Secret Societies of All Ages: Vol 2 - Charles Heckethorn

Book XII: Communists and Anarchists

501. Introductory Remarks.—There exists at present in a state of suspended animation an association of working—or rather, talking—men, pretending to have for its object the uniting in one fraternal bond the workers of all countries, and the advocating of the interests of labour, and those only. Though it protests against being a secret society, it yet indulges in such underhand dealings, insidiously endeavouring to work mischief between employers and employed, and aiming at the subversion of the existing order of things, that it deserves to be denounced with all the societies professedly secret.

In this country its influence is scarcely felt, because the English workmen that join it are numerically few: according to the statement of the secretary of the International himself, the society in its most palmy days counted only about 8000 English members and these, with here and there an exception, belonged to the most worthless portion of the working classes. It ever is chiefly the idle and dissipated or unskilled artisan who thinks his position is to be improved by others and not by himself. To hear the interested demagogues and paid agitators of the "International," or of "Unions," the working classes would seem to be exceptionally oppressed, and to labour under disadvantages greater than any that weigh upon other sections of the community. Yet no other class is so much protected by the legislature, and none, except the paupers, pay less towards the general expenses of the country in direct or indirect taxation.

The wages a skilled artisan can earn are higher than the remuneration obtainable by thousands of men, who have enjoyed a university education, or sunk money in some professional apprenticeship; whilst he is free from the burden incident to maintaining a certain social status. His hours of labour are such as to leave him plenty of leisure for enjoyment, especially in this country; and as regards extra holidays, he is on the whole pretty liberally dealt with, especially by the large employers of labour, the capitalists, against whom the street-spouters, who for their own advantage get up public demonstrations, are always inveighing in a manner which would be simply ridiculous, were it not mischievous. But then if they did not constantly attempt to render the workman dissatisfied with his lot, their occupation would be gone. And so, as the doctors who, for want of patients, get up hospitals for the cure of particular diseases, try to persuade every man they come in contact with, that he is suffering from some such disease; so these agitators endeavour to talk the workman into the delusion that he is the most unfortunate and most oppressed individual under the sun.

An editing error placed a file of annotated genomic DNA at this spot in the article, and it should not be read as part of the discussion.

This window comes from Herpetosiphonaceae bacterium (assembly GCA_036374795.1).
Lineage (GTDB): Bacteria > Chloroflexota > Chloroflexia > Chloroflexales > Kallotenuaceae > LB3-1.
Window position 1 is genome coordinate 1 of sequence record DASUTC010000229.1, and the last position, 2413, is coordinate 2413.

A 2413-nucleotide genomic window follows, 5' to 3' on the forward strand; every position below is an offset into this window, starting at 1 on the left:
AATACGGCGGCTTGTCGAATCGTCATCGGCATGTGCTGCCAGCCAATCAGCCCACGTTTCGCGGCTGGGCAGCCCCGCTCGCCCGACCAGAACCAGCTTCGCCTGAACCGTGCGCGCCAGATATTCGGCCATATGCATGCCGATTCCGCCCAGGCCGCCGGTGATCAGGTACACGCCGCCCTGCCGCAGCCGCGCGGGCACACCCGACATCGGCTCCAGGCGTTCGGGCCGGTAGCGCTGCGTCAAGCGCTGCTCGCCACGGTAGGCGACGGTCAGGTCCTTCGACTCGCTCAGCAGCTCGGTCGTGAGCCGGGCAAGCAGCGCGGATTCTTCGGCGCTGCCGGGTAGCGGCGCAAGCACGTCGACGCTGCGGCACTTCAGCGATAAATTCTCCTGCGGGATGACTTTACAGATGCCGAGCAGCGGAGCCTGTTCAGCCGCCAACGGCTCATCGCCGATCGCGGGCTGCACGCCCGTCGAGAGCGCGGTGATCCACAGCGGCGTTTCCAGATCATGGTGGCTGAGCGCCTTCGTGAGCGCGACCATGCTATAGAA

To wish to act for one's self and work out one's own salvation is no doubt very praiseworthy; but workmen ought to bear in mind that they may be the tools of ambitious men in their own class, who look upon and use them as such for their own purposes, men who want to be generals commanding soldiers. But the soldiers of the Unions are not worth much. Those workmen who are not satisfied with adhering to the statutes of the society in order to get rid of troublesome appeals, and to avoid being molested by their comrades, but who fervently embrace its principles and count upon their success, usually are the most idle, the least saving, the least sober. The fanatics of the Unions, those who ought to form their principal strength, are formed, not by the elite, but by the scum of the working classes. The chiefs are not much better. The more intelligent and honest founders of such societies have gradually withdrawn from them in disgust

502. Socialistic Schemes.—Schemes for the regeneration of mankind have been hatched in every age, from Plato and his Republic down to Louis Blanc's Organisation du Travail, and the International. Many communistic movements took place in the sixteenth century, and the brief history of the Anabaptist kingdom of Munster presents striking resemblances with that of the Commune of Paris. Babeuf and the Conspiracy of the Equals remind us of the demagogues who filled Paris with blood and fire. The collegia opificum, of Rome, the guilds of France and Germany, the trades corporations, the compagnonnage—all these were the forerunners of modern trade-unions and the International.

The systems of Saint-Simon, Fourier, Cabet, Louis Blanc, and Owen also had their day. In this country no law has been passed against trade-unions, and therefore they flourish here, and have led to deplorable events, such as the Sheffield outrages, which, for diabolical fury, deserve to be placed side by side with the doings of the Commune. The reader will probably remember the fact that men who had belonged to the Sheffield trade-unions, but withdrew from them, were assassinated, their houses blown up, and every imaginable kind of tyranny and persecution practised upon them for the space of some fifteen years. Still, as the majority of the Parisian workmen were innocent of the crimes of the Commune, so the trade-unions were not answerable for the doings of a restricted number of their members. But these trade-unions, dating from about the year 1833, are still to be condemned, because they are the instigators and upholders of strikes, the greatest curse, not on the hated capitalist, but on the poor workman. Now the International was a combination of trade-unions, with the additional poison of Communism diffused throughout its system.